The art of protest song seems to be having a revival in recent times in the mainstream but make no mistake, it has been bubbling away for many years...
Hailing from Huddersfield, Yorkshire is James Bar Bowen. A stalwart of the DIY Folk/Punk circles across Europe and his latest offering is a ten track slice of Folk/Punk with everything in between from Italian Anti-Fascist traditional folk song, Country, straight-up in-yer-face acoustic punk and even a shanty. This may sound like an eyebrow raising eclectic smorgasbord of genres but it manages to remain focused and cohesive throughout the album.
'The Butcher's Apron' and ' A Pyrrhic Victory' open the album up tackling issues as nationalism and class. From the first few tracks you are away of lots of wordplay and poetry, ''A scattergun approach is quite unsatisfactory, while time and the tide run on a glory-bound trajectory, the low-lying fields will be flooded full eventually'' which is helpfully aided with a lyric booklet.
'Break My Fall' becomes one of the standout pieces of the album. Heavily Accordion and staccato Horn driven with Bowen's poetic lyrics and vehement delivery, makes for a potent cocktail of protest song.
You could be forgiven to be mistaken, but this is no solo singer-songwriter album, rather a cohesive collection of protest songs with a plethora of musicians on Accordion, Bass, Drums, Bouzouki, Banjo, Horns, intermingling and weaving through these tracks. For the first time listener, every track is a surprise. As aforementioned, the album takes you on a genre-bending journey which keeps the listener reaching for the repeat button numerous times.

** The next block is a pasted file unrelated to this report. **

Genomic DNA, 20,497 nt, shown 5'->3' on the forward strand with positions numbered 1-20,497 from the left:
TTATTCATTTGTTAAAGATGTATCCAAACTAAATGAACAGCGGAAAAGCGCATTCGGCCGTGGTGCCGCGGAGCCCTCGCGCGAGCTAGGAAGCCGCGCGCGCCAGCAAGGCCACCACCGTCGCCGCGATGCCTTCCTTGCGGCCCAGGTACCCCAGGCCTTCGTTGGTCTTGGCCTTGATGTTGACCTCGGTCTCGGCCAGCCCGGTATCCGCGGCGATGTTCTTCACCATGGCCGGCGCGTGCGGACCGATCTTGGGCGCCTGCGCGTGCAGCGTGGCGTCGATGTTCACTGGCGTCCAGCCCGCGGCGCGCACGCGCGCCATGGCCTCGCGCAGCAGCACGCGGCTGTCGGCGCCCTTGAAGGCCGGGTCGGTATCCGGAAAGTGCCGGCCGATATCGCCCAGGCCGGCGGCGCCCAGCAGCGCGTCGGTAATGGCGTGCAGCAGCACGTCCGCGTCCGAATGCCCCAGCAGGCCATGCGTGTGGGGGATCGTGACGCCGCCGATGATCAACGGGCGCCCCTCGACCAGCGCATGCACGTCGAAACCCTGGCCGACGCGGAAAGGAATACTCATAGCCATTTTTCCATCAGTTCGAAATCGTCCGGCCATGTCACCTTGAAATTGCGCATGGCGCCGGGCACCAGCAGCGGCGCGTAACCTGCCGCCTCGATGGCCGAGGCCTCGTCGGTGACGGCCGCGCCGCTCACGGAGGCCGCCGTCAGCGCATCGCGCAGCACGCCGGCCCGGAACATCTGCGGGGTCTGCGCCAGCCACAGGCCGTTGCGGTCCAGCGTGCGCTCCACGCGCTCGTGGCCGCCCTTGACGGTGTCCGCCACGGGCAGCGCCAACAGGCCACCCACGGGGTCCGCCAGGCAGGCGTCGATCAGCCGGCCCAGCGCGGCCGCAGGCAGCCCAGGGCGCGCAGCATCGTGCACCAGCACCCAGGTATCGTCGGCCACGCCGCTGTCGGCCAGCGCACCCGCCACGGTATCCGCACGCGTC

Final track 'Bella Ciao' treats us to an Italian Anti-Fascist song, some may recall Chumbawamba recording and releasing a fine version. This is the perfect final fanfare of album which leaves us on an inspiration high note.
Throughout this album, Bowen refuses to be pigeon holed into a genre or a style, rather making a conscious choice to furrow his own path, keep an open mind and to blend styles together into a style which becomes his own. If you're looking for authenticity from a protest singer with venom, bite and a smattering of humour, you might be hard pressed to find another release like this one this year.
|Rachel Hair and Ron Jappy: Sparks||Iain Matthews: Orphans And Outcasts|
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